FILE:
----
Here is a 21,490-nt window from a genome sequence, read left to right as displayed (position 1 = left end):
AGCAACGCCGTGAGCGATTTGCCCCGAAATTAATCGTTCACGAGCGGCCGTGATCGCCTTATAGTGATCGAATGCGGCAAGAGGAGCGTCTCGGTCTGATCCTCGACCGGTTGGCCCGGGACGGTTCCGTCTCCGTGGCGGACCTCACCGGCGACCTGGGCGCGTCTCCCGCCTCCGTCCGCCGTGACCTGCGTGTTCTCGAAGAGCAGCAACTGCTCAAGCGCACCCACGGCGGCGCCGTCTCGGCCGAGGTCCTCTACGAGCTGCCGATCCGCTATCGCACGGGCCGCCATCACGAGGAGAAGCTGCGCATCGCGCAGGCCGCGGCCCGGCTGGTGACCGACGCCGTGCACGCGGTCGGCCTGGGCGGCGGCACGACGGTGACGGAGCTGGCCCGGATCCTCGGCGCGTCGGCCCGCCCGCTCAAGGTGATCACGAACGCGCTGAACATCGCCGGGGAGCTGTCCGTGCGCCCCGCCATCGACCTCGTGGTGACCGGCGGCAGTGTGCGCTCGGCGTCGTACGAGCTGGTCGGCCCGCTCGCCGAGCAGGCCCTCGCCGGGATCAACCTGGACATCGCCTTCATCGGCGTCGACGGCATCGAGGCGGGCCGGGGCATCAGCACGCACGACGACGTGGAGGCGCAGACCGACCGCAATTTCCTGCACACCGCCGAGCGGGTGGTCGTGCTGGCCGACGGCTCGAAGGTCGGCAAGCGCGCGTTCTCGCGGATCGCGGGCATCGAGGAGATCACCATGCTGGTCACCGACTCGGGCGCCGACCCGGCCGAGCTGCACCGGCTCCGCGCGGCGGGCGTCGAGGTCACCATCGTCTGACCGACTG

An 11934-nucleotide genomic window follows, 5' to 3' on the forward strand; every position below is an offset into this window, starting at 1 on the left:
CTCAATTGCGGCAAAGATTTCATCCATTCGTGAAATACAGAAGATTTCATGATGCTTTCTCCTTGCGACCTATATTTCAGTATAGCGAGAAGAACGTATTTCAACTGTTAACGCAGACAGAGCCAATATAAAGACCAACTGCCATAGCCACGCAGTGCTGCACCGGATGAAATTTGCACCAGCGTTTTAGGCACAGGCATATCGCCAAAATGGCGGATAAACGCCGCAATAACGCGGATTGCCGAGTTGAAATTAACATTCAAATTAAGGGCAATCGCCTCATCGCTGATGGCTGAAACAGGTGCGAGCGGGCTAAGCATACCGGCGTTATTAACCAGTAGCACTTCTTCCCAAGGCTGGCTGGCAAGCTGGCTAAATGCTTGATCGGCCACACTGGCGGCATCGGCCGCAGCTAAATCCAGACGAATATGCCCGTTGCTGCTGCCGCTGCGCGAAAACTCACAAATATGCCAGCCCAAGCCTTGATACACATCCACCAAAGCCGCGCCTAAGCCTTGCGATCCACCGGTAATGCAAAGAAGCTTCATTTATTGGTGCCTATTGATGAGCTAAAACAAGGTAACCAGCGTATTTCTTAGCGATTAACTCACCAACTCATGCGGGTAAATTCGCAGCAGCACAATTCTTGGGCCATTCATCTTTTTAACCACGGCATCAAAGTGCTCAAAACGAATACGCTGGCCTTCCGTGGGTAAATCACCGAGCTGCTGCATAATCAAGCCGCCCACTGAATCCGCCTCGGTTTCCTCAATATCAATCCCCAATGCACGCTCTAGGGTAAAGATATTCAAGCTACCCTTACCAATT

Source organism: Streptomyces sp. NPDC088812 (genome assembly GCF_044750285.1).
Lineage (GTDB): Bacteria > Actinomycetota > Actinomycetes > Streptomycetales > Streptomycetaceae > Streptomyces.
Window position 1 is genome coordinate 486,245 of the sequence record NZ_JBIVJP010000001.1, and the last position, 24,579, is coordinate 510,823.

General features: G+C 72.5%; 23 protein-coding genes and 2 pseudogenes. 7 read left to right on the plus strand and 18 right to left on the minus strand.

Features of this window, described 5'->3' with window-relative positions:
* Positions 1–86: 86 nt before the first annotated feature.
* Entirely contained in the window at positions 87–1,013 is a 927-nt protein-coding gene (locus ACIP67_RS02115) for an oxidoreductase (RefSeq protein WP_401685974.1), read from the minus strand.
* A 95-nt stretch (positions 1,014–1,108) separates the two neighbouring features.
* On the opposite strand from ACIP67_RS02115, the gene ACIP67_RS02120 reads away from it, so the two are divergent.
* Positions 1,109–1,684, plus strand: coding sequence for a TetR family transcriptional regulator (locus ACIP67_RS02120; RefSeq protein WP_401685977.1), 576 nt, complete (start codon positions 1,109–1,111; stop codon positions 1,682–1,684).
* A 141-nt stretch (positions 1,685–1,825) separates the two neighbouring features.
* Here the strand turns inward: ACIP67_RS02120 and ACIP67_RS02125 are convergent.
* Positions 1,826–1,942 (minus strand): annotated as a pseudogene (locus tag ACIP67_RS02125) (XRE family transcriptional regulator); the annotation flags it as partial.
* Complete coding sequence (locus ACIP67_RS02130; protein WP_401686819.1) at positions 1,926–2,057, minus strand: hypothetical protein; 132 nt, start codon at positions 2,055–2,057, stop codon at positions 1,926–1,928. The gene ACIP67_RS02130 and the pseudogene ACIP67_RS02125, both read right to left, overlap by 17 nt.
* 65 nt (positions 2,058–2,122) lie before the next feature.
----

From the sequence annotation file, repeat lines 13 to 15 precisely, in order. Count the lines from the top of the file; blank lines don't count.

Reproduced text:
* On the opposite strand from ACIP67_RS02115, the gene ACIP67_RS02120 reads away from it, so the two are divergent.
* Positions 1,109–1,684, plus strand: coding sequence for a TetR family transcriptional regulator (locus ACIP67_RS02120; RefSeq protein WP_401685977.1), 576 nt, complete (start codon positions 1,109–1,111; stop codon positions 1,682–1,684).
* A 141-nt stretch (positions 1,685–1,825) separates the two neighbouring features.